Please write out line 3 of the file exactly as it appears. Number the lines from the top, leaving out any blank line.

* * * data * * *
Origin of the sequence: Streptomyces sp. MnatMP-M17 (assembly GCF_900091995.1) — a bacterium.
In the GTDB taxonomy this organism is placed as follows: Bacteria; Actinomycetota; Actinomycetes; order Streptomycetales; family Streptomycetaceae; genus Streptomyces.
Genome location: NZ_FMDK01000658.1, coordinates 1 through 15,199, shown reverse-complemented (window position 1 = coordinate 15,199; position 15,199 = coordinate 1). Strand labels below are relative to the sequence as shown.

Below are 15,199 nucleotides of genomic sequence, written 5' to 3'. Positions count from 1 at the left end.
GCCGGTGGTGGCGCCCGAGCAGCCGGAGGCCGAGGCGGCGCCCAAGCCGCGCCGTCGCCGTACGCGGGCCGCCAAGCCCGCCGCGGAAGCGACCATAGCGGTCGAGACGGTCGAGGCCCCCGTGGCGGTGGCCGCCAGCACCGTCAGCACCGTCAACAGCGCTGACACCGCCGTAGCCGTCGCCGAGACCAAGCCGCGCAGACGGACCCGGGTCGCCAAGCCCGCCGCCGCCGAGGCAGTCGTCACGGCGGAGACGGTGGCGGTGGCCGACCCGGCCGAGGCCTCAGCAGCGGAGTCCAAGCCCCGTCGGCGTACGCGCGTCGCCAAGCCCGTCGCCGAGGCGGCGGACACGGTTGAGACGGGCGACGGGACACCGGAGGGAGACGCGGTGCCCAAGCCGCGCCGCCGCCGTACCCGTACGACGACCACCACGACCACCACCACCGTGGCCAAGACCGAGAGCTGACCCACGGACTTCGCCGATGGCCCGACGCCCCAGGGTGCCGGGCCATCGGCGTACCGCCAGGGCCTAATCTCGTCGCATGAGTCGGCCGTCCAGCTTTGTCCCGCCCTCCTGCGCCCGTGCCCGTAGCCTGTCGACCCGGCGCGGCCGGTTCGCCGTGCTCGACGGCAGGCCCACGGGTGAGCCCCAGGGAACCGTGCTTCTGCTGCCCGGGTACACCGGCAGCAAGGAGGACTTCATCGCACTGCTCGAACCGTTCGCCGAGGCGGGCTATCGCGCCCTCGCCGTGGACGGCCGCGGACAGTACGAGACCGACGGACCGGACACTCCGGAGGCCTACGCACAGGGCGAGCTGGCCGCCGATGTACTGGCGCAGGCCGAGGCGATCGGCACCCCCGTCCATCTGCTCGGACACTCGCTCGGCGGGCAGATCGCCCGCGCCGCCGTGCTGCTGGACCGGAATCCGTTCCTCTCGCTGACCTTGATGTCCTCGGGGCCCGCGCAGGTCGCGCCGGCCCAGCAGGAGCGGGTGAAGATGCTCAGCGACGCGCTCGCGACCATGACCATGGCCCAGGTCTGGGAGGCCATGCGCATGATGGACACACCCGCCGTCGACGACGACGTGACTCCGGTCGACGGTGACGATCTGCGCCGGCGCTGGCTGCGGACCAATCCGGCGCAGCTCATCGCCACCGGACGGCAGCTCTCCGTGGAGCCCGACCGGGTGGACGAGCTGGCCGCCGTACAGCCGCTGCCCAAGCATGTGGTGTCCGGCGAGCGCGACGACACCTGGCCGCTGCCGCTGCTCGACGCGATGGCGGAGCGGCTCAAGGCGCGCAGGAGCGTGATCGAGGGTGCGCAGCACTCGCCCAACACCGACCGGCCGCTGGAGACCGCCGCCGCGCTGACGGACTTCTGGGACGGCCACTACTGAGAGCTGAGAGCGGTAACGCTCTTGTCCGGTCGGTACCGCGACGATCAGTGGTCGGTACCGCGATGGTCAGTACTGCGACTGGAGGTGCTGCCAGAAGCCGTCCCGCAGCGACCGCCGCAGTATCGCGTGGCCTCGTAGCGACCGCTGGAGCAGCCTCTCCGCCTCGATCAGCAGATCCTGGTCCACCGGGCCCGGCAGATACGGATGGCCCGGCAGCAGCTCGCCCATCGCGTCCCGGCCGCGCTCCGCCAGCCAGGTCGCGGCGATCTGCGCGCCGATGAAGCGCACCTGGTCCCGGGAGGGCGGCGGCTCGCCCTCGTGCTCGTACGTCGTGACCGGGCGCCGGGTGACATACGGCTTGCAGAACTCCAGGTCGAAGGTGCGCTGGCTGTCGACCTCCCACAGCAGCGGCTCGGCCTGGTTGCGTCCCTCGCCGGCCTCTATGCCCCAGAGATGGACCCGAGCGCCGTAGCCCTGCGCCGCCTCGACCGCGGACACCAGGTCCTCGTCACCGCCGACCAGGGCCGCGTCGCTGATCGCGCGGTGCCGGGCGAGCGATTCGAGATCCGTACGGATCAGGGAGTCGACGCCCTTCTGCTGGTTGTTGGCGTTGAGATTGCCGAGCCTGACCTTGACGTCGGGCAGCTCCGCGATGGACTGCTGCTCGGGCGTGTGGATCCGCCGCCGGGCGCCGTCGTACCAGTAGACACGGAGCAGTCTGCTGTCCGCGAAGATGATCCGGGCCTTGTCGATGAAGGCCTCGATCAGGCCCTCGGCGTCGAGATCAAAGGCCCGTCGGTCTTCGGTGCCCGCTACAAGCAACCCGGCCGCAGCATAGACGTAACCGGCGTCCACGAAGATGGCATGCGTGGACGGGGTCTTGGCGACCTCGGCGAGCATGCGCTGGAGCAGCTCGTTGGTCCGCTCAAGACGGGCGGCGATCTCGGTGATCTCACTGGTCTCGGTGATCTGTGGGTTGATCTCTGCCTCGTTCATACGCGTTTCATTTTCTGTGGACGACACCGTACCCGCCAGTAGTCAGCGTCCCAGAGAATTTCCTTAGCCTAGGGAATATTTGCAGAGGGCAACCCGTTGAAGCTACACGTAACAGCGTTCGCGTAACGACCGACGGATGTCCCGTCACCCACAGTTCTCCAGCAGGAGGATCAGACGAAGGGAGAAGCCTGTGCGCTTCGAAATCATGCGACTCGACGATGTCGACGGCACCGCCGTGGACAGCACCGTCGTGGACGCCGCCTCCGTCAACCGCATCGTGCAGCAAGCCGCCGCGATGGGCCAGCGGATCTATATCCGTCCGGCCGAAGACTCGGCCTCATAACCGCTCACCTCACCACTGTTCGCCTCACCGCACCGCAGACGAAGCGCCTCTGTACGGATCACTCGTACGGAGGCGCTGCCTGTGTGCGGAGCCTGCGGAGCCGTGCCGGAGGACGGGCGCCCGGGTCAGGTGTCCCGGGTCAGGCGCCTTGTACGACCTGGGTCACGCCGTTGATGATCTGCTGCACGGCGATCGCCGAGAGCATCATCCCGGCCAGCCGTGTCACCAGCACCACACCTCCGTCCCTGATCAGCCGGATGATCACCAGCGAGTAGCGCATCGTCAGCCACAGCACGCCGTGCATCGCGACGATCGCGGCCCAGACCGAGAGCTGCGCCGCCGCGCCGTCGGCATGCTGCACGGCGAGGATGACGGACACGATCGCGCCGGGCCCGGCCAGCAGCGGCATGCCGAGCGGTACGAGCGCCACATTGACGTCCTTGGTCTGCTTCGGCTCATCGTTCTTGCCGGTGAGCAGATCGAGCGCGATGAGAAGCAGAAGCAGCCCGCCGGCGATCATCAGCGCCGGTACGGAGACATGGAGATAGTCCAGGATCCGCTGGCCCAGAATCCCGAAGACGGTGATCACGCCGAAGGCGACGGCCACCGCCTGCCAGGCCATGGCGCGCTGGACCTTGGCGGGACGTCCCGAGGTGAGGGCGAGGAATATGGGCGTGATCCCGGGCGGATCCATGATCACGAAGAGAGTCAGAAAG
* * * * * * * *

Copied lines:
Genome location: NZ_FMDK01000658.1, coordinates 1 through 15,199, shown reverse-complemented (window position 1 = coordinate 15,199; position 15,199 = coordinate 1). Strand labels below are relative to the sequence as shown.